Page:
Fire-suppression systems, now under study by the federal government, are designed with blazes that start in engines and wheels in mind. The systems, akin to a hand-held extinguisher automatically dousing the first embers and sparks, aren’t suited for massive blazes following collisions, said Joey Peoples, a vehicle fire safety expert for SP Fire Research.
“Once you have a fire, it’s now simply a matter of how do we buy enough time to evacuate all the passengers,” Peoples said.
Almost every window on the bus involved with Thursday’s crash was available as an emergency exit, Rosekind said Sunday. Students escaped through them before the fiery explosion that devoured the vehicles.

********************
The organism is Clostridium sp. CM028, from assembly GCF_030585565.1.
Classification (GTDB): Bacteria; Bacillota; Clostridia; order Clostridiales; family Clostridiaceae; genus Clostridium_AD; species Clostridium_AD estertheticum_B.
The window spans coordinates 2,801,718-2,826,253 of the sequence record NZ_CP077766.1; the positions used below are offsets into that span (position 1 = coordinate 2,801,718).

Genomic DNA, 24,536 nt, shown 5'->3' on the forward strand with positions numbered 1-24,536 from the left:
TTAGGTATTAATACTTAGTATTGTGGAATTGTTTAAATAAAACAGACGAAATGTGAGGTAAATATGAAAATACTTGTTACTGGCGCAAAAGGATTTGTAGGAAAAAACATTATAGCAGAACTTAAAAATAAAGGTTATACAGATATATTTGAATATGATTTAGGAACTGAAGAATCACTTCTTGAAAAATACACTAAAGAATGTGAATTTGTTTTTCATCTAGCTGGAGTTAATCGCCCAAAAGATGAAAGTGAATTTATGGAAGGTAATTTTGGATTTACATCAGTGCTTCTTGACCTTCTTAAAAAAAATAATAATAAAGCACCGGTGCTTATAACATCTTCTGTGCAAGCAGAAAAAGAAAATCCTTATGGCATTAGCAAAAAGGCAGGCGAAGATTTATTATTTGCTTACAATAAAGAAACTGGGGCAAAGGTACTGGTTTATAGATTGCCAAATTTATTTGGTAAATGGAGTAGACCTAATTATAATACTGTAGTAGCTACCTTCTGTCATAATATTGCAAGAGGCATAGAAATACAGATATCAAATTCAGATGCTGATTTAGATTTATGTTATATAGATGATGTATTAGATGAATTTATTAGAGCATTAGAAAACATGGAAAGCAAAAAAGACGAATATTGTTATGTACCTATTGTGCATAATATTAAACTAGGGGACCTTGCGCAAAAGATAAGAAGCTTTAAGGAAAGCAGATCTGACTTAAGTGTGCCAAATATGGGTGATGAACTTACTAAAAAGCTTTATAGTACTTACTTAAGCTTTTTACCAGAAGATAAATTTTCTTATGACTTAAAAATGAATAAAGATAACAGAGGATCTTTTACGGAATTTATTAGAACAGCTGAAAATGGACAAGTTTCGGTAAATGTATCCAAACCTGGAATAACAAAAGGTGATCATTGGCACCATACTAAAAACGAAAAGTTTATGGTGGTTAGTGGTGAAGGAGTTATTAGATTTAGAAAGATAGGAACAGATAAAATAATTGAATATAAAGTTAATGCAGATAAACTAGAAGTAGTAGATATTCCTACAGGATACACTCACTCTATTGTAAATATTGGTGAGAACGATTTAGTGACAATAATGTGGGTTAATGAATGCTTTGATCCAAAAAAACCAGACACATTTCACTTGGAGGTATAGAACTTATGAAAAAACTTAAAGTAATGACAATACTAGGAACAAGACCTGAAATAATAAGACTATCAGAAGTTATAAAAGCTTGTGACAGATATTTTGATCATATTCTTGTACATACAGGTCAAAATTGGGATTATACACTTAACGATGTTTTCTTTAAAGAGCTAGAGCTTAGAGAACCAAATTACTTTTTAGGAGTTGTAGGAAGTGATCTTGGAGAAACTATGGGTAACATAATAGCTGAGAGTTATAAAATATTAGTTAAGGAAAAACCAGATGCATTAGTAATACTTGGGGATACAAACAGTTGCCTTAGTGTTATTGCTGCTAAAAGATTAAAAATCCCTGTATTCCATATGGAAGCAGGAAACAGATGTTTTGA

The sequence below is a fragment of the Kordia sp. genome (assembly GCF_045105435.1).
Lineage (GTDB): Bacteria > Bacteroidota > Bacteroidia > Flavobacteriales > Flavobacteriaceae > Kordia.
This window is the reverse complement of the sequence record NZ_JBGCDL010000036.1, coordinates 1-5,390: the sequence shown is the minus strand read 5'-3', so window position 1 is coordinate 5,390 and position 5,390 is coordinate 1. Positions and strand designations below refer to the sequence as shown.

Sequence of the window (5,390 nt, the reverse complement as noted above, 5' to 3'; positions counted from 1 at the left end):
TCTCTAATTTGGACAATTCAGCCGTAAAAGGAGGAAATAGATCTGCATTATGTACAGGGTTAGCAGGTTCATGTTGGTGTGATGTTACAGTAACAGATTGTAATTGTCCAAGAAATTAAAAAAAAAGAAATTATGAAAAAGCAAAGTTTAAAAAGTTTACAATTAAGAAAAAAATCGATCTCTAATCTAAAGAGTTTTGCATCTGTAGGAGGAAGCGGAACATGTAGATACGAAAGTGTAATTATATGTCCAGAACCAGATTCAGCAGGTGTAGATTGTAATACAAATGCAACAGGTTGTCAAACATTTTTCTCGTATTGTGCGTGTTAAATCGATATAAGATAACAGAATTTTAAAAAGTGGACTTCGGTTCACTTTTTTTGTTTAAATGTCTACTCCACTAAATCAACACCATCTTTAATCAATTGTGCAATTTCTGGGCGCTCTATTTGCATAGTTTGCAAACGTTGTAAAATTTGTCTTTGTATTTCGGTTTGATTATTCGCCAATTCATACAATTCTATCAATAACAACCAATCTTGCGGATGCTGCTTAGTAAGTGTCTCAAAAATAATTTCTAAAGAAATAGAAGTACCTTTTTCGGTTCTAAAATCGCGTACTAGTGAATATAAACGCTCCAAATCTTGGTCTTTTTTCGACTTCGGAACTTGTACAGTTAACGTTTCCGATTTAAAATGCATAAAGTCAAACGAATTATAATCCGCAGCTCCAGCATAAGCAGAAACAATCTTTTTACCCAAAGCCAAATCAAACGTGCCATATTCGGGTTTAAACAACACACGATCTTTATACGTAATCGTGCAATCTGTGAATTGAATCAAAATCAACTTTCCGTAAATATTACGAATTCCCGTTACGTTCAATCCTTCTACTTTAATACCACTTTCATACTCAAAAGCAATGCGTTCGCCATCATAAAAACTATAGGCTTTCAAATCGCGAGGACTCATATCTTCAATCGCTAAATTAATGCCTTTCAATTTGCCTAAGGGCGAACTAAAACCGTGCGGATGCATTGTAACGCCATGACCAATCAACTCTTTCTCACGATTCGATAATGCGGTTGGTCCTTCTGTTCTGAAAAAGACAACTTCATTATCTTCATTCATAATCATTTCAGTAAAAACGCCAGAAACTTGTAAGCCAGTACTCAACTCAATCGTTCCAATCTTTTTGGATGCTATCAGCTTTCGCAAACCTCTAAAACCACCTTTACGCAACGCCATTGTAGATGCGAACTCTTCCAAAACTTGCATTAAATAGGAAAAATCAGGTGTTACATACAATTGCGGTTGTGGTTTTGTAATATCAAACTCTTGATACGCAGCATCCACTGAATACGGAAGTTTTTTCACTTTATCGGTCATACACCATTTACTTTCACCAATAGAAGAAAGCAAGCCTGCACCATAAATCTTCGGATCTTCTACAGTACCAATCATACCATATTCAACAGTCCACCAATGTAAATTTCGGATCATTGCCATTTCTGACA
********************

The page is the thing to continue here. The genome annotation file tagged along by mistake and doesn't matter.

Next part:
However, safety standards to make large buses easier for passengers to escape after a crash have not been adopted 15 years after accident investigators called for new rules.
The NTSB will also evaluate whether there should have been a barrier on the median to help prevent head-on collisions. Barriers are required when medians are less than 50 feet wide; this one was 60.
Humboldt State University chartered two more buses to bring more than 500 prospective students to the campus for a three-day visit. Those who made it to the university were sent home earlier than scheduled Saturday morning in light of the tragedy.
Joan Lowy in Washington, D.C., Terry Chea in San Francisco and Justin Pritchard in Los Angeles contributed to this story.